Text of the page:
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Tranny Coolers

Discussion in 'Chevy Trucks' started by BIGGB9, Jan 13, 2011.

  1. BIGGB9

    BIGGB9 Senior Member
    Messages: 148

    Hey guys have a few questions on my truck. It is a 2010 GMC sierra 1500 crew cab. It is a basic truck It did not come with a towing package but I did install a hitch and receptacle. Then when I decided to plow snow with it . I was wondering if I need tranny cooler. I know it does get cooled by the radiator now but is that enough. I do not plow for long period's of time. My highest trans temp has been 210 but drops back down to about 180 to 190 when I start driving. If I do need one is there any direct bolt on kits for my truck. Thanks Brian
     
  2. chesterlawn

    chesterlawn Member
    Messages: 87

    I would put one on, it cant hurt. I had one put on my 1500 so I don't know about the bolt on ones. I had mine put on so the oil flowed from tranny to radiator, to cooler and back to tranny.
     
  3. carkey351

    carkey351 Senior Member
    Messages: 229

    on a plow truck a tranny cooler is a necessity; that is if you don't want to be replacing transmissions a lot. Overheated fluid is one of the top causes of tranny failure. a cooler is cheap insurance IMO.
     
  4. BIGGB9

    BIGGB9 Senior Member
    Messages: 148

    This maybe a stupid question but should I get the biggest cooler I can fit, and would that mean I will have a low trans temp compared to a smaller trans cooler.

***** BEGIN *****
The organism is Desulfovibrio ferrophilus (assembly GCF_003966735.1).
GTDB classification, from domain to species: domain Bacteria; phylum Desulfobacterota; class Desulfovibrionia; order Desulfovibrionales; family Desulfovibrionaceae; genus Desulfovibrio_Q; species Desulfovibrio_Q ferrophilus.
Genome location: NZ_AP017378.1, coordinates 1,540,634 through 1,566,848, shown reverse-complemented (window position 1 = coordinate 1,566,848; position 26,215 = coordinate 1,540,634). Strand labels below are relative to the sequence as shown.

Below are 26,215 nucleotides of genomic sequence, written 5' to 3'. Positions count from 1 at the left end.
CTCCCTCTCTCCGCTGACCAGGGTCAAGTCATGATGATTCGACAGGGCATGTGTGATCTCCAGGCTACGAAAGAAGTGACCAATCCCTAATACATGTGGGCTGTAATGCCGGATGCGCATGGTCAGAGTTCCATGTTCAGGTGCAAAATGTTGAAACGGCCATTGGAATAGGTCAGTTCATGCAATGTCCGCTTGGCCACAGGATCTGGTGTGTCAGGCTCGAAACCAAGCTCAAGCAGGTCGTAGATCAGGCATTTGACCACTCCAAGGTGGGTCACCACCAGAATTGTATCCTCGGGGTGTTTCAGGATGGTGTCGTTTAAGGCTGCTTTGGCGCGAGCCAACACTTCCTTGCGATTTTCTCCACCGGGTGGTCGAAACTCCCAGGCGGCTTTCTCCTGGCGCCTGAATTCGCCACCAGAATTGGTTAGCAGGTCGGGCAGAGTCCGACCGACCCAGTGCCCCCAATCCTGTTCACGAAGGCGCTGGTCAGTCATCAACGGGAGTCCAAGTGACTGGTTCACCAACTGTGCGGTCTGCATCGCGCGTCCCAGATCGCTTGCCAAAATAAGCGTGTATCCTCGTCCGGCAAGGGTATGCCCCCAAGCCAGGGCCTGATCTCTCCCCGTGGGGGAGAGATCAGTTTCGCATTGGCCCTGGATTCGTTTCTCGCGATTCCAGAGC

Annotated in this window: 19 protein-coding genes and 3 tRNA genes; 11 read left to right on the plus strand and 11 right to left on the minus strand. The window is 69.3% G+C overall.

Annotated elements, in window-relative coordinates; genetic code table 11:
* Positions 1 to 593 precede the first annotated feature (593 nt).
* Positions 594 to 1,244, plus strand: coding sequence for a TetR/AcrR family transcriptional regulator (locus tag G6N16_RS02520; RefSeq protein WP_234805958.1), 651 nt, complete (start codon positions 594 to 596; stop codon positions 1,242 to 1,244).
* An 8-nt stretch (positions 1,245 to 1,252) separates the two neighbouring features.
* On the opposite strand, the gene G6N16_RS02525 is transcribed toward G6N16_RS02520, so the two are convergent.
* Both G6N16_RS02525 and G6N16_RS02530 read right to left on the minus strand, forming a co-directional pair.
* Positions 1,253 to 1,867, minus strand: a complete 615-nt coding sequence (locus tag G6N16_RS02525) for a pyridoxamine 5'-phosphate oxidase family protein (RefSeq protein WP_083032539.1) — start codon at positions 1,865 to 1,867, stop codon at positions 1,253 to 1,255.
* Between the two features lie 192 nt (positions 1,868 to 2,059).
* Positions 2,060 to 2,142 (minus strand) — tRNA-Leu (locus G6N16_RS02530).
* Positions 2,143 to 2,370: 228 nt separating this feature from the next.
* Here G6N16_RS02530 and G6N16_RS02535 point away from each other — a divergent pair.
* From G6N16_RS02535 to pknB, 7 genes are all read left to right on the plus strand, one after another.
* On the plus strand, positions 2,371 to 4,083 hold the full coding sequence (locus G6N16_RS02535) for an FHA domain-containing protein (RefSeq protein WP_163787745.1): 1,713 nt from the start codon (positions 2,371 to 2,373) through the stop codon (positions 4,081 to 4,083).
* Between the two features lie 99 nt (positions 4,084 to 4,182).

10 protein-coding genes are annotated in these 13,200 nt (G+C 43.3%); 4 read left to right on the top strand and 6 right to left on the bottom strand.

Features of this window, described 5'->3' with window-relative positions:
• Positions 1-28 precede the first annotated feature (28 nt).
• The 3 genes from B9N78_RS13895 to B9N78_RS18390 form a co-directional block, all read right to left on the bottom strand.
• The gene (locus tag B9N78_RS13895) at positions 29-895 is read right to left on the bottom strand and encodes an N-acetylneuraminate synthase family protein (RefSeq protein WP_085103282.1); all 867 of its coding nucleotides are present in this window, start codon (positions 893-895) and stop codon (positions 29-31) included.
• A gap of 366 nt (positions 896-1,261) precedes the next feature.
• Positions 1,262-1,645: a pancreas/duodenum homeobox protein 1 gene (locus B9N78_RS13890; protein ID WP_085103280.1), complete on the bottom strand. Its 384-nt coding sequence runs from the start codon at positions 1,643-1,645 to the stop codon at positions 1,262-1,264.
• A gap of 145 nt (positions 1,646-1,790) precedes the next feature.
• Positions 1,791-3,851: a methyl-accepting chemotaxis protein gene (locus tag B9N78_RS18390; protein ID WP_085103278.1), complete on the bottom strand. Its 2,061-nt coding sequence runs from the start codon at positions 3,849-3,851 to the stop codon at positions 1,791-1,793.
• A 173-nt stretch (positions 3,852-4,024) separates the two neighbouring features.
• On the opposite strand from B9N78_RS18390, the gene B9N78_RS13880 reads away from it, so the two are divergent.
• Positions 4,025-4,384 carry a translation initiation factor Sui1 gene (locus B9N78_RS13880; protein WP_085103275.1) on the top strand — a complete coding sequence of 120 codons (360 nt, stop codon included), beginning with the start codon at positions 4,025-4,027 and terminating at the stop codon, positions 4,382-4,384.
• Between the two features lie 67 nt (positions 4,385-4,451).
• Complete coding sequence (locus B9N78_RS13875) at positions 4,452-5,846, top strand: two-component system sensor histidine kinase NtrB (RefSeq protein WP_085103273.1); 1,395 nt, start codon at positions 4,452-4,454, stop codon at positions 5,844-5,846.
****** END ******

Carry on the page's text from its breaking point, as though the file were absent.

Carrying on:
5. carkey351

    carkey351 Senior Member
    Messages: 229

  6. bill7101

    bill7101 Member
    Messages: 34

    Why would the external cooler have been hooked up backwards?
    When you hook one up you want it to be hooked up to run to cooler, radiator then trans, the radiator helps warm the fluid on the really cold days as wellas cool when really hot, if you cooled it down too much its not good for the trans either, have seen many shift problems in winter from guys who have eliminated the radiator cooling and went with just straight up external coolers because the fluid would not get warm enough.
     
  7. Sydenstricker Landscaping

    Sydenstricker Landscaping PlowSite Veteran
    Messages: 3,882

    Make sure you get a good tube and plate one. Those aluminum ones have no where near the efficiency to the tube/plate. The oem GM ones are tube and plate. But with the stock truck, do not get the biggest one you can buy. Over-cooling is worse than it running a lil warm. I have the biggest one hayden listed for mine, but I also have increased line pressure, adjusted shift points and a shift kit in my 4L80E. It ran hotter and the stock one just didnt cut it. Oem they are run trans to rad, rad to cooler, cooler to trans.
     
  8. chesterlawn

    chesterlawn Member
    Messages: 87

    Hook it up anyway you want, my tranny runs fine when it"s cold don't know about yours. You tranny will still have plenty of heat with the cooler hooked up last, but it keeps it cooler this way when the heat builds up. Don't eliminate the radiator.
     
  9. chevyman51

    chevyman51 Senior Member
    Messages: 537

    Where did you guys get your kits at?
     
  10. NICHOLS LANDSCA

    NICHOLS LANDSCA PlowSite Veteran
    Messages: 4,313

    This is the one I put on all the trucks (4L80's) It does fit, you need to trim the filler piece between the grill and bumper because you need to shift the lines and cooler towards the drivers side about 4". You need to cut the upper mounting bracket and you need two 1/2"-3/8" reducer bushings for the lines. It dropped the temp 30* Also added a gauge, I think it's the one I listed.
    B&M 70274 - B&M SuperCooler Oil Coolers
    Fluid Cooler, Engine, Transmission, Plate-Type, Aluminum, Black, 11 in. x 11 in. x 1 1/2 in.

    Auto Meter 3552 - Auto Meter Sport-Comp Analog Gauges
    Gauge, Sport-Comp, Transmission Temperature, 100-250 Degrees F, 2 5/8 in., Analog, Electrical